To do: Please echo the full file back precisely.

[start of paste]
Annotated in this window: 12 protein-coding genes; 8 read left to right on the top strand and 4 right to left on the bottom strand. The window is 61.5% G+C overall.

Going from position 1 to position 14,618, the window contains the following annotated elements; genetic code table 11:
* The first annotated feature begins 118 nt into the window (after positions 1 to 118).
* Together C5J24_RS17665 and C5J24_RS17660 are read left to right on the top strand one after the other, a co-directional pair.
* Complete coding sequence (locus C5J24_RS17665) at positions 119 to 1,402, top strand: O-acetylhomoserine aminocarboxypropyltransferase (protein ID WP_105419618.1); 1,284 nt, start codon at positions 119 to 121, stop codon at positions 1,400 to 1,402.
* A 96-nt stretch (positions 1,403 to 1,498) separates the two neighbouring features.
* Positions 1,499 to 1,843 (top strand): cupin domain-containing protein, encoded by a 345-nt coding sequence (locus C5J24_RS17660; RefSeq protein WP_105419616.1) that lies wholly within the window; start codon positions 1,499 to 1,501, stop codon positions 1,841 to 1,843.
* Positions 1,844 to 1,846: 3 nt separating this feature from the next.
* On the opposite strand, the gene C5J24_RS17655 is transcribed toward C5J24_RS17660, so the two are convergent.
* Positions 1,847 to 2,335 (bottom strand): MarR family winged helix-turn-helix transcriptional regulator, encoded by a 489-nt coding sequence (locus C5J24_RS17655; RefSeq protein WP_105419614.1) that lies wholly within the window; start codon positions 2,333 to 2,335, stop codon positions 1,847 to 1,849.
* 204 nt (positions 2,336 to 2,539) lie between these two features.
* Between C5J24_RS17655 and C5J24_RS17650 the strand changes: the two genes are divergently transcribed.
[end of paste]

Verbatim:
Annotated in this window: 12 protein-coding genes; 8 read left to right on the top strand and 4 right to left on the bottom strand. The window is 61.5% G+C overall.

Going from position 1 to position 14,618, the window contains the following annotated elements; genetic code table 11:
* The first annotated feature begins 118 nt into the window (after positions 1 to 118).
* Together C5J24_RS17665 and C5J24_RS17660 are read left to right on the top strand one after the other, a co-directional pair.
* Complete coding sequence (locus C5J24_RS17665) at positions 119 to 1,402, top strand: O-acetylhomoserine aminocarboxypropyltransferase (protein ID WP_105419618.1); 1,284 nt, start codon at positions 119 to 121, stop codon at positions 1,400 to 1,402.
* A 96-nt stretch (positions 1,403 to 1,498) separates the two neighbouring features.
* Positions 1,499 to 1,843 (top strand): cupin domain-containing protein, encoded by a 345-nt coding sequence (locus C5J24_RS17660; RefSeq protein WP_105419616.1) that lies wholly within the window; start codon positions 1,499 to 1,501, stop codon positions 1,841 to 1,843.
* Positions 1,844 to 1,846: 3 nt separating this feature from the next.
* On the opposite strand, the gene C5J24_RS17655 is transcribed toward C5J24_RS17660, so the two are convergent.
* Positions 1,847 to 2,335 (bottom strand): MarR family winged helix-turn-helix transcriptional regulator, encoded by a 489-nt coding sequence (locus C5J24_RS17655; RefSeq protein WP_105419614.1) that lies wholly within the window; start codon positions 2,333 to 2,335, stop codon positions 1,847 to 1,849.
* 204 nt (positions 2,336 to 2,539) lie between these two features.
* Between C5J24_RS17655 and C5J24_RS17650 the strand changes: the two genes are divergently transcribed.